The pandemic has threatened physician-scientists further. Due to COVID-19, there has been an unprecedented delay and drop in research productivity due to halted studies, delegating research time to cover COVID-19-related clinical duties, and reduction of funding opportunities by specialty foundations as a result of revenue loss due to the pandemic. Additionally, due to stalled research because of the pandemic, progress in addressing other diseases has been interrupted. This means that if your family member develops a heart attack or gets diagnosed with cancer, there may be fewer treatment options for them.
As President Biden mentioned in his 100 day speech to Congress, “Scientific breakthroughs took us to the moon, discovered vaccines, gave us the internet … These are investments we made as a country and investments that only the government is in a position to make.”
Investing in our physician-scientists today is an urgent matter of safeguarding public health, national security and staying competitive on the international front. The U.S. spends less than 1 percent of its GDP on research and development compared to more than 2 percent several decades ago, while at the same time, other countries, like China have significantly increased their R&D spending. Thus, the next breakthrough technologies and cures that drive economies may ever increasingly come from outside the U.S. This means that more jobs and a stronger economy will go to other countries and not to people in the U.S. Physician-scientists are key to these research efforts and need more support to keep the U.S. competitive.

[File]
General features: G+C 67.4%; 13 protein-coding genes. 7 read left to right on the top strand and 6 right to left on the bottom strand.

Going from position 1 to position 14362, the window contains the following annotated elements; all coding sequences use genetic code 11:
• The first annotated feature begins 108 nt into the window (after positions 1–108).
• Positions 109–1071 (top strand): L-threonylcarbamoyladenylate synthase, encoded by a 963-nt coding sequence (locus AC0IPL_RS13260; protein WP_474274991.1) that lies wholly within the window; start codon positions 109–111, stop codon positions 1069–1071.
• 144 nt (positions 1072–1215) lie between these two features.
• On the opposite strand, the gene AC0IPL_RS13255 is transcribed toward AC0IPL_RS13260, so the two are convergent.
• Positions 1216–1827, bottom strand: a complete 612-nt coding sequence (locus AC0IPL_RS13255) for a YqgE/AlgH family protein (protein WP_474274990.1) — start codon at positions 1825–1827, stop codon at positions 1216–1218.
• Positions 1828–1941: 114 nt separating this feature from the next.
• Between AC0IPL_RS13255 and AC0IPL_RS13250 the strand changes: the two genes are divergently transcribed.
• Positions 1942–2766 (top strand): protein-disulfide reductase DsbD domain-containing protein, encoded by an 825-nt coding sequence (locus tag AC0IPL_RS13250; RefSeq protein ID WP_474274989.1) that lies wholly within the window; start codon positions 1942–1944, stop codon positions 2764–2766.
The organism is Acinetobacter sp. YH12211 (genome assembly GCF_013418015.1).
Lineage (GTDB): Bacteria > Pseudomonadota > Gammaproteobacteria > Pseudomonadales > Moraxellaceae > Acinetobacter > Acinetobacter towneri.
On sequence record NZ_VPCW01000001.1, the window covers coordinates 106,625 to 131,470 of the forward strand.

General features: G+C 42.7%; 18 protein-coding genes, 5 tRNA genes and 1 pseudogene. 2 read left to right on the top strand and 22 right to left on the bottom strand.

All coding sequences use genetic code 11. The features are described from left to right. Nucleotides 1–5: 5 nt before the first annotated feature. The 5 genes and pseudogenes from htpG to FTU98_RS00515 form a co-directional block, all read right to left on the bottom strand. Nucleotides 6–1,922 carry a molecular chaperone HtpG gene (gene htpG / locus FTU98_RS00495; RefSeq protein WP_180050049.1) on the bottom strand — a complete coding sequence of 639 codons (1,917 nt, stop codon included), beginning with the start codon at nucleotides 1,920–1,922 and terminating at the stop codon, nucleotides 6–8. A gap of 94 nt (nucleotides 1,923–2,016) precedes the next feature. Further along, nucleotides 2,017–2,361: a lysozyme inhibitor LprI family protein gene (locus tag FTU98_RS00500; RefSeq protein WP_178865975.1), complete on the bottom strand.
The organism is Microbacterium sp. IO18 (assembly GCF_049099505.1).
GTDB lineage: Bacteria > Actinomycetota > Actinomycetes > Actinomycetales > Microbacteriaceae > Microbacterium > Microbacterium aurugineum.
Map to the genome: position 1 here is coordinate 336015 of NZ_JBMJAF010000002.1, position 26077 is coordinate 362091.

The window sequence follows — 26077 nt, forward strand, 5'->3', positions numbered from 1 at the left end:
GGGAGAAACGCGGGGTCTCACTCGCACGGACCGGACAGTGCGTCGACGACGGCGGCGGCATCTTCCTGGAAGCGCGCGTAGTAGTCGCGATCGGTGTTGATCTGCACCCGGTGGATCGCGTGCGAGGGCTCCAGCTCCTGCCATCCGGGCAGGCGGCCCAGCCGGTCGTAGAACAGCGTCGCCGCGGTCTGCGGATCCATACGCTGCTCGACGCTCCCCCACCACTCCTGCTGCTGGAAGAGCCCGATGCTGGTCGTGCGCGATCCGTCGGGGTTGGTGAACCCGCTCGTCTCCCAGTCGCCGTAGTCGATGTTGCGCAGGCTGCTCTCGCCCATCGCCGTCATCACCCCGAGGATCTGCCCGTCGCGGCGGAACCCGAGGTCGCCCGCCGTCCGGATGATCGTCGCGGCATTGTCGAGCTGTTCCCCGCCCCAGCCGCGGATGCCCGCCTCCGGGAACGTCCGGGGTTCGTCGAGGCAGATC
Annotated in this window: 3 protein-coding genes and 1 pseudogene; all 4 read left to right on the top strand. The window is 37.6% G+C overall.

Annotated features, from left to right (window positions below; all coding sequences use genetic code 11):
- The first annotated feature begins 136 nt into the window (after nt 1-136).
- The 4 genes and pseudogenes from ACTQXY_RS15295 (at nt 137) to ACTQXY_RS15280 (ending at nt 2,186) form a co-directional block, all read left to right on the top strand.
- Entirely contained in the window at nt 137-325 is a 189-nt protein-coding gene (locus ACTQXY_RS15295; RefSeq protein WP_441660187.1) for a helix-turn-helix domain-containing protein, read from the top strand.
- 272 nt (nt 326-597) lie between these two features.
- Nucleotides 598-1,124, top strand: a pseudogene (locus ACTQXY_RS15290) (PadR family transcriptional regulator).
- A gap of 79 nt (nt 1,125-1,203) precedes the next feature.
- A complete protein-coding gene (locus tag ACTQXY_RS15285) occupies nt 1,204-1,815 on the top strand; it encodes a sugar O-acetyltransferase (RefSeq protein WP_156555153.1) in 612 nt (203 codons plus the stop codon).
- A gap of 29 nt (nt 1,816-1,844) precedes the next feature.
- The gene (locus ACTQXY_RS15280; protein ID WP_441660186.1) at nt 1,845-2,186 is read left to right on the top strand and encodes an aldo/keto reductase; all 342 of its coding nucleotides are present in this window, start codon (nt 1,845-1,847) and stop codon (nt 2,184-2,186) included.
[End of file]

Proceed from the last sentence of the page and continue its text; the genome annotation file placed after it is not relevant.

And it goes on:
There are two potential opportunities, proposed by the American Physician Scientists Association (APSA), to tackle this problem. In the RISE Act, we can add physician-scientist specific support that provides three years of bridge funding to enable them to build on research and/or get their first grant and increase grants such as career development awards and major research grant mechanisms by at least 30 percent to enable them to sustain their work. For more longitudinal support, these support mechanisms should be incorporated into CURES act 2.0.
As Sahin said in an interview with The Times of London about potential future viral outbreaks: “This pandemic teaches us that we need to be prepared even better.” Hopefully, we can save the physician-scientists who enable us to not only provide lifesaving innovations, address long COVID and bring new therapies for society, but arm us with this biomedical workforce for the inevitable future outbreaks.
Jennifer M Kwan MD PhD, is a clinical cardiology fellow at the Yale School of Medicine and sits on the American Physician Scientist Association board of directors. Eric J. Brandt, MD, MHS., is a clinical lecturer for the Division of Cardiovascular Medicine and the University of Michigan Medical School.